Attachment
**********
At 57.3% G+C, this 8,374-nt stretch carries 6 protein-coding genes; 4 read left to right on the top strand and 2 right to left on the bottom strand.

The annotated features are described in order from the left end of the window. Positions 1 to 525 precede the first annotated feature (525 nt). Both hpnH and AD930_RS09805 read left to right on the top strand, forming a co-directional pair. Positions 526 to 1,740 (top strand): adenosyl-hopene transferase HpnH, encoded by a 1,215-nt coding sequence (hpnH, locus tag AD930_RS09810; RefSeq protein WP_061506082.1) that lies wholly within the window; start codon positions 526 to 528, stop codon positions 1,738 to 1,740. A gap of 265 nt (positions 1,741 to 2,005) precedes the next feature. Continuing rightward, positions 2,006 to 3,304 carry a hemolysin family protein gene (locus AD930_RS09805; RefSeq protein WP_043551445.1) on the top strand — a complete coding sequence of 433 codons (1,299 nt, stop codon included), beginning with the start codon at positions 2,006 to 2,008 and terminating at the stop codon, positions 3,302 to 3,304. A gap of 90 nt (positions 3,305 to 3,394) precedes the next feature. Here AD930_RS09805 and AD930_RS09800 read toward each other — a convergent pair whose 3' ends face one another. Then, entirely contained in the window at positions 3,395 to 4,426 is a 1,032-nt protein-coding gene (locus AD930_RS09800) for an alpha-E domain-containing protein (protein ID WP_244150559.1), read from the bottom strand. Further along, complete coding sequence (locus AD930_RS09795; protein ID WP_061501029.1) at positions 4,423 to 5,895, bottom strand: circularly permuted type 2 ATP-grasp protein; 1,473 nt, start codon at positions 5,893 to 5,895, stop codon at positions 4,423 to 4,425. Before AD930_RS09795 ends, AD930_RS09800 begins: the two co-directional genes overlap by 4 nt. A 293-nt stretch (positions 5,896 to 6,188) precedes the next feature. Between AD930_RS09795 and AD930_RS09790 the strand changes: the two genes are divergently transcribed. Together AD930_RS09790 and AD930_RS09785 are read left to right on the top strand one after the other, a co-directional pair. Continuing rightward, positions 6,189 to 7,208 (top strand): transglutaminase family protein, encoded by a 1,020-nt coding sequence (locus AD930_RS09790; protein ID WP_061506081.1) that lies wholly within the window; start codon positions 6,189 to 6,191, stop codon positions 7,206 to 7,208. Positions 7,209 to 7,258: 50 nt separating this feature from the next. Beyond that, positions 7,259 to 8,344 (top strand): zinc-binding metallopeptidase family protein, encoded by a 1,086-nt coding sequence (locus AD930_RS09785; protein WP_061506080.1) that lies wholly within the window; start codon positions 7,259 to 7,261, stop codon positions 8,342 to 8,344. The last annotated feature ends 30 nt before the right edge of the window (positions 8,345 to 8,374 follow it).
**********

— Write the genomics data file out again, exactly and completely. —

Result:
At 57.3% G+C, this 8,374-nt stretch carries 6 protein-coding genes; 4 read left to right on the top strand and 2 right to left on the bottom strand.

The annotated features are described in order from the left end of the window. Positions 1 to 525 precede the first annotated feature (525 nt). Both hpnH and AD930_RS09805 read left to right on the top strand, forming a co-directional pair. Positions 526 to 1,740 (top strand): adenosyl-hopene transferase HpnH, encoded by a 1,215-nt coding sequence (hpnH, locus tag AD930_RS09810; RefSeq protein WP_061506082.1) that lies wholly within the window; start codon positions 526 to 528, stop codon positions 1,738 to 1,740. A gap of 265 nt (positions 1,741 to 2,005) precedes the next feature. Continuing rightward, positions 2,006 to 3,304 carry a hemolysin family protein gene (locus AD930_RS09805; RefSeq protein WP_043551445.1) on the top strand — a complete coding sequence of 433 codons (1,299 nt, stop codon included), beginning with the start codon at positions 2,006 to 2,008 and terminating at the stop codon, positions 3,302 to 3,304. A gap of 90 nt (positions 3,305 to 3,394) precedes the next feature. Here AD930_RS09805 and AD930_RS09800 read toward each other — a convergent pair whose 3' ends face one another. Then, entirely contained in the window at positions 3,395 to 4,426 is a 1,032-nt protein-coding gene (locus AD930_RS09800) for an alpha-E domain-containing protein (protein ID WP_244150559.1), read from the bottom strand. Further along, complete coding sequence (locus AD930_RS09795; protein ID WP_061501029.1) at positions 4,423 to 5,895, bottom strand: circularly permuted type 2 ATP-grasp protein; 1,473 nt, start codon at positions 5,893 to 5,895, stop codon at positions 4,423 to 4,425. Before AD930_RS09795 ends, AD930_RS09800 begins: the two co-directional genes overlap by 4 nt. A 293-nt stretch (positions 5,896 to 6,188) precedes the next feature. Between AD930_RS09795 and AD930_RS09790 the strand changes: the two genes are divergently transcribed. Together AD930_RS09790 and AD930_RS09785 are read left to right on the top strand one after the other, a co-directional pair. Continuing rightward, positions 6,189 to 7,208 (top strand): transglutaminase family protein, encoded by a 1,020-nt coding sequence (locus AD930_RS09790; protein ID WP_061506081.1) that lies wholly within the window; start codon positions 6,189 to 6,191, stop codon positions 7,206 to 7,208. Positions 7,209 to 7,258: 50 nt separating this feature from the next. Beyond that, positions 7,259 to 8,344 (top strand): zinc-binding metallopeptidase family protein, encoded by a 1,086-nt coding sequence (locus AD930_RS09785; protein WP_061506080.1) that lies wholly within the window; start codon positions 7,259 to 7,261, stop codon positions 8,342 to 8,344. The last annotated feature ends 30 nt before the right edge of the window (positions 8,345 to 8,374 follow it).